We recently landed a new social media marketing project with some seriously aggressive financial goals and a tight time frame in which to achieve them.
Although my brain was filled with possible strategies to pursue, before I started working, I decided to do some homework and read the latest and greatest B2C social media case studies to make sure I didn’t overlook anything.
What I read concerned me: case study after case study with same tired conclusion – the campaign was a blazing success and netted the company X new followers and/or X new fans.
And all I kept thinking was, “I hope whoever worked on those campaigns enjoyed that paycheck, cause those days are ending.”
Netting oodles of fans or followers is akin to going to a park, throwing around some birdseed and watching as 200 pigeons flock around you to eat it.
It’s an awesome sight to behold…if your goal is to feed birds.
Unfortunately, that is not the goal of most companies.
Their goal is to catch birds, smush them through a sales funnel and eat them so the company can stay alive.
(Sorry for the brutish analogy. I’m reading the Game of Thrones series. It’s making me rather medieval in my thinking).
Look at all those freakin birds!
We’ve been lucky the past few years because many companies have been entranced by the flocks of birds and the power of social media consultants and companies to attract those flocks to their doorstep.
I know the feeling. Many years ago, I fed a flock of thousands in Venice and was overwhelmed by all the squawking and jostling for position to vie for my little bag of seeds. It was awe-inspiring and thrilling to be able to move so many with so little effort.
But when the seeds ran out, the birds moved on to a new tourist and I was left with empty hands, still skies and poop on my shoes.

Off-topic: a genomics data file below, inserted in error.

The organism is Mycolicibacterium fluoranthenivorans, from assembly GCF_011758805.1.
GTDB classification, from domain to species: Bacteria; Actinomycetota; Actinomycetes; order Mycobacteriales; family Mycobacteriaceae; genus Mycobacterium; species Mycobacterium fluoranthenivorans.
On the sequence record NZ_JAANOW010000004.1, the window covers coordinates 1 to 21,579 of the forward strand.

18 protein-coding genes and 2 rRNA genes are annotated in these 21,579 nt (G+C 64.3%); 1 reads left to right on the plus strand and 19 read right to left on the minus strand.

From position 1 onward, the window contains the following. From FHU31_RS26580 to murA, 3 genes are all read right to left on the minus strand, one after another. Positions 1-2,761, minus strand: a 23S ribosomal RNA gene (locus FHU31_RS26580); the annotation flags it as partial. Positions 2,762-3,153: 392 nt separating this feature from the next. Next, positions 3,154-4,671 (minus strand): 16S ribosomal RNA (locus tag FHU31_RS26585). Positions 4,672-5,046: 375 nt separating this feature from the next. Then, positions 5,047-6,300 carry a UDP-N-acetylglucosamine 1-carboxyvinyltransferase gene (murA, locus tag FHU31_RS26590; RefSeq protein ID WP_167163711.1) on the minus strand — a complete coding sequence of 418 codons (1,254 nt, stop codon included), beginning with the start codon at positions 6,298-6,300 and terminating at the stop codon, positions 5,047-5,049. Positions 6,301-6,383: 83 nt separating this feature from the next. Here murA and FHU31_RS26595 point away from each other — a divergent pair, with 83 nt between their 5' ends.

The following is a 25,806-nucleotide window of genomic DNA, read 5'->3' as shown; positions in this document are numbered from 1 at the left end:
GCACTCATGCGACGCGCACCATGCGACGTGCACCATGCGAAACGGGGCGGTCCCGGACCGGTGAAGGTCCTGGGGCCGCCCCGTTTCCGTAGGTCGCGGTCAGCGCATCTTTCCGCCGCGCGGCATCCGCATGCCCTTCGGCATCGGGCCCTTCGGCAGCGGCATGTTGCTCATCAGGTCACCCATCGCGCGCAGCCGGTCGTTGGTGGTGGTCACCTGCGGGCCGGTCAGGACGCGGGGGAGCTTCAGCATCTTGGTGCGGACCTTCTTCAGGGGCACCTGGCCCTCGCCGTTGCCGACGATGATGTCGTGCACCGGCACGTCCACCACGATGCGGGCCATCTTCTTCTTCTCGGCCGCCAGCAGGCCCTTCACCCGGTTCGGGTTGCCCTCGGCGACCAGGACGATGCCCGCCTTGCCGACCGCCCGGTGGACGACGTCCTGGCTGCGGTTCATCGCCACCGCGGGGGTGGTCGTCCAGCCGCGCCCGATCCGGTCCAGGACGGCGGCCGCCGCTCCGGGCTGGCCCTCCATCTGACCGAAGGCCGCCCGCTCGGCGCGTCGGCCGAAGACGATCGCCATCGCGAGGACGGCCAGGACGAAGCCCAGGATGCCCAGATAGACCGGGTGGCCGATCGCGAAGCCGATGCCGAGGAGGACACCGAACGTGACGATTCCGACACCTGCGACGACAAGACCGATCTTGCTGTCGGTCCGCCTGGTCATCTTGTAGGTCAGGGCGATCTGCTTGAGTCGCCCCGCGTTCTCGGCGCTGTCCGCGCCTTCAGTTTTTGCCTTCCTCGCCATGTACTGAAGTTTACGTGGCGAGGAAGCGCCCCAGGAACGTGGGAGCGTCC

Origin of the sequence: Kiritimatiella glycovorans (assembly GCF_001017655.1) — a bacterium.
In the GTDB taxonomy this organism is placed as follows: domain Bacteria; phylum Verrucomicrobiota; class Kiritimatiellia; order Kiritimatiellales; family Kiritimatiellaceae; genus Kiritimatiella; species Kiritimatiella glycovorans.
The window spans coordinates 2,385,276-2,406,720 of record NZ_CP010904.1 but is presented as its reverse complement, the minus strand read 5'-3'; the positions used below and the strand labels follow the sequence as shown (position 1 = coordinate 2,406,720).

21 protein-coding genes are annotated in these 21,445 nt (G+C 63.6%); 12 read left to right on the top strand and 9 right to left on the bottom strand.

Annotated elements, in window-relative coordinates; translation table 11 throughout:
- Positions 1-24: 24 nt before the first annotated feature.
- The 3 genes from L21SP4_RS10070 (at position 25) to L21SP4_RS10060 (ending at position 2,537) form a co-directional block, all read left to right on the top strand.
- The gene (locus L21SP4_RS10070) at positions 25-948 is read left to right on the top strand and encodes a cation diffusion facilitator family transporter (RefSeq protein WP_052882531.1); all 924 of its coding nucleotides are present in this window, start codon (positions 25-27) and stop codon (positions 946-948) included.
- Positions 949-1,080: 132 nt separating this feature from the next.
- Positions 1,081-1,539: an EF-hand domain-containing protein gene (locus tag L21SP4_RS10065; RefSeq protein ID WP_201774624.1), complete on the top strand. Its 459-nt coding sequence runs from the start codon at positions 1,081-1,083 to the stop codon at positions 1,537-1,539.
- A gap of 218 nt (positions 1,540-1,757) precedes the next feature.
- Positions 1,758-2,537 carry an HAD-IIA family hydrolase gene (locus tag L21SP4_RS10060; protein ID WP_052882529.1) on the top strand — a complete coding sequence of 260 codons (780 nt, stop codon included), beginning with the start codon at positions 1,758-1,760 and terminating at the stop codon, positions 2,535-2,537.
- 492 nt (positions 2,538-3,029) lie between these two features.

Let’s be realistic, as lovely as the flocks may be, companies will not continue to allocate their financial resources to attract them if all they net their companies are dirty shoes and good memories. (Maybe if you’re in PR, but in marketing, those days are numbered.)
CMOs don’t like poop on their shoes.
This hypothesis was seconded later in the week during the MarketingProfs B2B Forum session I watched called, “How to Deliver the Right Metrics to Your CMO and Earn More Recognition for Marketing” with Terry Flaherty from Bulldog Solutions and Jonathan Vlock from UBM Tech Web.
During his portion of the presentation, Jonathan discussed “metrics traps,” including “metrics in isolation” and “artificial expectations” – both of which apply to social media measurement more than I’d care to admit.
500 gazillion birds is a lot of birds. In isolation, it’s an impressive number. But, if your goal is to drive marketing, converting even 75% of those birds to fans is a worthless metric if you end up converting 0% of them to marketing leads.
Or, worse yet, heading into a marketing campaign with the goal of 500 gazillion fans to “drive revenue” is an artificial expectation if you have not also charted out how exactly you intend to corral those birds into some sort of revenue generating pipeline.
In short, when it comes to social media, there is a wide gap between the open air and the marketing and sales funnel that most businesses hold dear.
And it needs to start closing.
If people continue to keep their eyes on the sky instead of on their wallets, dirty shoes will be the least of their concerns.
(My apologies to my colleague, Kary, who is deathly afraid of birds and proofread this post for me anyway.)